DA: There's an enormous data set that comes out of many heroic groups of sufferers around the world who've organised themselves into very large online groups. There's a sense from those data sets that females [may be more affected] than males.
At one stage, there was a question about whether that was a kind of ascertainment bias, because perhaps women are more likely to express how they feel to online groups and things like that. But I suspect, if you look across the datasets, it's not just that. I think it is a real thing, and there are there are even immunological reasons why women might be more affected.
Beyond that, I think it's hard to say. The other point I'd add to that, is that, you know, we're all trying to debate and decode what it is and what the pathophysiology of it is. And sure, you could argue ways in which somebody who's been extremely ill on intensive care for a long time with a viral load might, for example, have lung damage that you could see on a CT scan or an MRI, and we know that that's one subset of long-COVID. But that's not the whole story. It's perhaps partly that, but it's also much more than that.
Q - Obviously, the picture is still emerging. But is there any evidence that there's a long term risk associated with long COVID as well, that may predispose you to other health conditions?
DA: I think one of the reasons I worry so much for people with long-COVID is the kind of uncharted aspect of it. And without straying into politics, it's one of the reasons why I do worry, when I see people being laissez faire, saying ‘Well, if we've got the stage where people aren't dying, and aren't filling up the intensive care units, do we need to care?’. And the answer is, I think, until we've got more data, we don't know how much we need to care.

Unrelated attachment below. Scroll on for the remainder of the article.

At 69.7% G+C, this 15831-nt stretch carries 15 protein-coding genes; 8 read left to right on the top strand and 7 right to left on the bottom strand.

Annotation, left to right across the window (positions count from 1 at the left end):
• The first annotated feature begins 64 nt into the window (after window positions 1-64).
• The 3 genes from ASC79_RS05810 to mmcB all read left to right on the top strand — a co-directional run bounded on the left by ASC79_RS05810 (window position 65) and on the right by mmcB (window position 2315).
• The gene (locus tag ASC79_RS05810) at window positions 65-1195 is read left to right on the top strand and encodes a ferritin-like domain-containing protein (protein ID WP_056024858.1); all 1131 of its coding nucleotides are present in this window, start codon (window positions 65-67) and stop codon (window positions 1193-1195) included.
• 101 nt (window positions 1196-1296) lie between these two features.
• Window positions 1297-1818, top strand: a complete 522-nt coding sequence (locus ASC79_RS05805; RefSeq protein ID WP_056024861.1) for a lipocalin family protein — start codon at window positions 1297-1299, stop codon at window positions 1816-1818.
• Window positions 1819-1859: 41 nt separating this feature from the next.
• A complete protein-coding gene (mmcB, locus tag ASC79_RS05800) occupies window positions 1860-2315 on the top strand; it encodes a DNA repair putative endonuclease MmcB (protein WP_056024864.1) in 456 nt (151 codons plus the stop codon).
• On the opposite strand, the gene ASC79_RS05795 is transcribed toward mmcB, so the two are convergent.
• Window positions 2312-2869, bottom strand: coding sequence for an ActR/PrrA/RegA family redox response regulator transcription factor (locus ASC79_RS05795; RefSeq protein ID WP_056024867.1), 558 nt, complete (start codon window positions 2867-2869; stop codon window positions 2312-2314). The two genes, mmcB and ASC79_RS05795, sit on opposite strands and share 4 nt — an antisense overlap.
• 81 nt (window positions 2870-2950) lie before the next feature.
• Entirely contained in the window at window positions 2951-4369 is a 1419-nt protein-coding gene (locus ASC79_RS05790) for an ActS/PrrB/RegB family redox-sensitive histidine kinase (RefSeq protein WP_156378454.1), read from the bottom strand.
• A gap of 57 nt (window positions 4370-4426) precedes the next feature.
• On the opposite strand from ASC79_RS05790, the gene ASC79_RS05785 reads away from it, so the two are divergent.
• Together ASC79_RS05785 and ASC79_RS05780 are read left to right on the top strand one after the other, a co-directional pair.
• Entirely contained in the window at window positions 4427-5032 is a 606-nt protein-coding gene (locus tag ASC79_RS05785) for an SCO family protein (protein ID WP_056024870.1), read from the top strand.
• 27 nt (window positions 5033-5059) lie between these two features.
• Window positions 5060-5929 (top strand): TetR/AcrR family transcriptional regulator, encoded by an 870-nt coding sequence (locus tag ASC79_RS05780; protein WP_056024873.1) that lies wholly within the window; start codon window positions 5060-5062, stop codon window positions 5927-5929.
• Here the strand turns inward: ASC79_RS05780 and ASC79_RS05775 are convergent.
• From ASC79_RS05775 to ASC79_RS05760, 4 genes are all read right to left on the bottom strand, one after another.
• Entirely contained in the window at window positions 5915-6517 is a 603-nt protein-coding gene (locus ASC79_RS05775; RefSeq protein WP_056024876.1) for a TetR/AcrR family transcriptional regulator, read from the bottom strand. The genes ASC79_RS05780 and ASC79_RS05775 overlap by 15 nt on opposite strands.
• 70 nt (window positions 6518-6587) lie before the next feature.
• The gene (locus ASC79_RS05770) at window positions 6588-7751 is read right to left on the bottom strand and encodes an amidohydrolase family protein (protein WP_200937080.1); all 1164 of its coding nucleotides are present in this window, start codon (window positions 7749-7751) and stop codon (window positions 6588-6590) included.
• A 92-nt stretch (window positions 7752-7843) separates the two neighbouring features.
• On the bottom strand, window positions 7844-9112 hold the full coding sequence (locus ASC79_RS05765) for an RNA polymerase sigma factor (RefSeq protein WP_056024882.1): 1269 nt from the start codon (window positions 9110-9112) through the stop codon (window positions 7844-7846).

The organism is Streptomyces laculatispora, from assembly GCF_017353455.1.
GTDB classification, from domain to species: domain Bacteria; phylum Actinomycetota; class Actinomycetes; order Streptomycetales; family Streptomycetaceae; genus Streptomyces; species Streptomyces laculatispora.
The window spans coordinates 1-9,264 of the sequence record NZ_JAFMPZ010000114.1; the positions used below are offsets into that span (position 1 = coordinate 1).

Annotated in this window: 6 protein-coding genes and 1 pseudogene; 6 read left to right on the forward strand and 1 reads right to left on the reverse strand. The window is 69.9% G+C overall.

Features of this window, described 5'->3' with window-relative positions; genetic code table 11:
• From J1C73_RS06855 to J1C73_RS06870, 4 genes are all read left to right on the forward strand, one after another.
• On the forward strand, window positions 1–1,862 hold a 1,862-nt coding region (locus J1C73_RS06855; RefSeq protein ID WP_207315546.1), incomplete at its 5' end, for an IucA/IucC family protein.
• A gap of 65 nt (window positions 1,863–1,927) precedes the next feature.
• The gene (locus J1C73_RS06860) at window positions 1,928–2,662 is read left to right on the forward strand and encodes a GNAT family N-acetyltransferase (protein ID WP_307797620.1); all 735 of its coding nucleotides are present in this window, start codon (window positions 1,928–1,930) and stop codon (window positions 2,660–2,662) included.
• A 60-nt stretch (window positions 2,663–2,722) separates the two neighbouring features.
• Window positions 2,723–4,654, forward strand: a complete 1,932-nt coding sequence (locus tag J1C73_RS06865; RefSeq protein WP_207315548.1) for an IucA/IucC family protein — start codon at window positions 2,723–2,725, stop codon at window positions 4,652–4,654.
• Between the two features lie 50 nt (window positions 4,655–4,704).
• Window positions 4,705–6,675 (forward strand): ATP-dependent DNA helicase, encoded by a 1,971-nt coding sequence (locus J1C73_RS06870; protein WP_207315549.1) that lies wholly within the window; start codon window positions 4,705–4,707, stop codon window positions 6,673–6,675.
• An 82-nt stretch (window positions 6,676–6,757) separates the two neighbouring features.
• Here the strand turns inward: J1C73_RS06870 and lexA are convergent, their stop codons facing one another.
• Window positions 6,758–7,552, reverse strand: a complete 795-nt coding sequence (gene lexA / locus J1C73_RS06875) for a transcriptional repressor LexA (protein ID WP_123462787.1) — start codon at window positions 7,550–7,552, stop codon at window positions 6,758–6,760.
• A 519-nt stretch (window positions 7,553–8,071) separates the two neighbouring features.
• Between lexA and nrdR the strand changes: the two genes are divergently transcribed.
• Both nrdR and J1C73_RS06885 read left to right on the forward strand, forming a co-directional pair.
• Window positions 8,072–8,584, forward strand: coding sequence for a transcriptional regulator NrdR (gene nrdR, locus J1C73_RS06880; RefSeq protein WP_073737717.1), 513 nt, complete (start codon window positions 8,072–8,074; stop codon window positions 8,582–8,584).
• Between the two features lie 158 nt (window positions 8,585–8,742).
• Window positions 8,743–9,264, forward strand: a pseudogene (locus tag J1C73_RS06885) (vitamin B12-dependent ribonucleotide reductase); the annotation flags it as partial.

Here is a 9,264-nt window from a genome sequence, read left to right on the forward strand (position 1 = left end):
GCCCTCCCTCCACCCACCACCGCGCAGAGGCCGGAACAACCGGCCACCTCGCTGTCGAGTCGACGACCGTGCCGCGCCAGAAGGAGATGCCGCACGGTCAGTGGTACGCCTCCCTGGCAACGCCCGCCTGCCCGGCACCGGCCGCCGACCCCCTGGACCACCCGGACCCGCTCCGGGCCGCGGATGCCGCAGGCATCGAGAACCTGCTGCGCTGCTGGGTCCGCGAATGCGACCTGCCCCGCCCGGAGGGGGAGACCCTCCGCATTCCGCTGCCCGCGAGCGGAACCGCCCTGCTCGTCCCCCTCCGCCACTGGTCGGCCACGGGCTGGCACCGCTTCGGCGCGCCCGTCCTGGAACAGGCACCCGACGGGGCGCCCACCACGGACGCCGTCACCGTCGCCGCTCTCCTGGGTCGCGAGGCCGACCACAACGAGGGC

At the moment, we have an awful lot of people reporting long-COVID from the first wave, so in other words, well beyond a year. And in many cases, these are people who have life-changing illness. These are people who used to cycle to work who can no longer cycle, these people who now find it difficult to go up and down stairs, and people used to be full time full on workers, who now find it hard to turn up for a full time job and gone part time. This is the real thing, and at the time of speaking, it's more than a year. I don't know, and nobody can tell them, what the long term future holds for them.
One of the reasons I became interested in this is that in our lab we have a lot of collaborations in Brazil. And one of the diseases we're especially interested in there is another totally different viral infection, an infection called Chikungunya, which is spread by mosquitoes.